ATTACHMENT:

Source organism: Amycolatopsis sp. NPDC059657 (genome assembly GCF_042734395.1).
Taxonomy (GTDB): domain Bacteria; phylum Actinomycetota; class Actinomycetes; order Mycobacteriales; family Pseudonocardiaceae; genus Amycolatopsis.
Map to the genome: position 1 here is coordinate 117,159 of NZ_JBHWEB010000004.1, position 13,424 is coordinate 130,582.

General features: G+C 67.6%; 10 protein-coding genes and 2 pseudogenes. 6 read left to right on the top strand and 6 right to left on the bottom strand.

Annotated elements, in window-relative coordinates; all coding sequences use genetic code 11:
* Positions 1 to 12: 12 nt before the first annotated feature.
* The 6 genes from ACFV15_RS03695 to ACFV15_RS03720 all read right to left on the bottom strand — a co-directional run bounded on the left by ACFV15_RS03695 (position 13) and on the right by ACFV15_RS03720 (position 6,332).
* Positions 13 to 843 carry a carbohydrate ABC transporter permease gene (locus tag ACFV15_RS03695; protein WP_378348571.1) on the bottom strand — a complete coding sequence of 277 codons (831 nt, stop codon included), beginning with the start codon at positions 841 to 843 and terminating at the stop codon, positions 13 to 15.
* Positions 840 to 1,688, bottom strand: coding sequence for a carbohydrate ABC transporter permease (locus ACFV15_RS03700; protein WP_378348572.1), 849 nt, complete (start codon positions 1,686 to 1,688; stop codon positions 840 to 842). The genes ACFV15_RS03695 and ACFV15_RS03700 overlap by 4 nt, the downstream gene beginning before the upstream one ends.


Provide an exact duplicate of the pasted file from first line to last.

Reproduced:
Source organism: Amycolatopsis sp. NPDC059657 (genome assembly GCF_042734395.1).
Taxonomy (GTDB): domain Bacteria; phylum Actinomycetota; class Actinomycetes; order Mycobacteriales; family Pseudonocardiaceae; genus Amycolatopsis.
Map to the genome: position 1 here is coordinate 117,159 of NZ_JBHWEB010000004.1, position 13,424 is coordinate 130,582.

General features: G+C 67.6%; 10 protein-coding genes and 2 pseudogenes. 6 read left to right on the top strand and 6 right to left on the bottom strand.

Annotated elements, in window-relative coordinates; all coding sequences use genetic code 11:
* Positions 1 to 12: 12 nt before the first annotated feature.
* The 6 genes from ACFV15_RS03695 to ACFV15_RS03720 all read right to left on the bottom strand — a co-directional run bounded on the left by ACFV15_RS03695 (position 13) and on the right by ACFV15_RS03720 (position 6,332).
* Positions 13 to 843 carry a carbohydrate ABC transporter permease gene (locus tag ACFV15_RS03695; protein WP_378348571.1) on the bottom strand — a complete coding sequence of 277 codons (831 nt, stop codon included), beginning with the start codon at positions 841 to 843 and terminating at the stop codon, positions 13 to 15.
* Positions 840 to 1,688, bottom strand: coding sequence for a carbohydrate ABC transporter permease (locus ACFV15_RS03700; protein WP_378348572.1), 849 nt, complete (start codon positions 1,686 to 1,688; stop codon positions 840 to 842). The genes ACFV15_RS03695 and ACFV15_RS03700 overlap by 4 nt, the downstream gene beginning before the upstream one ends.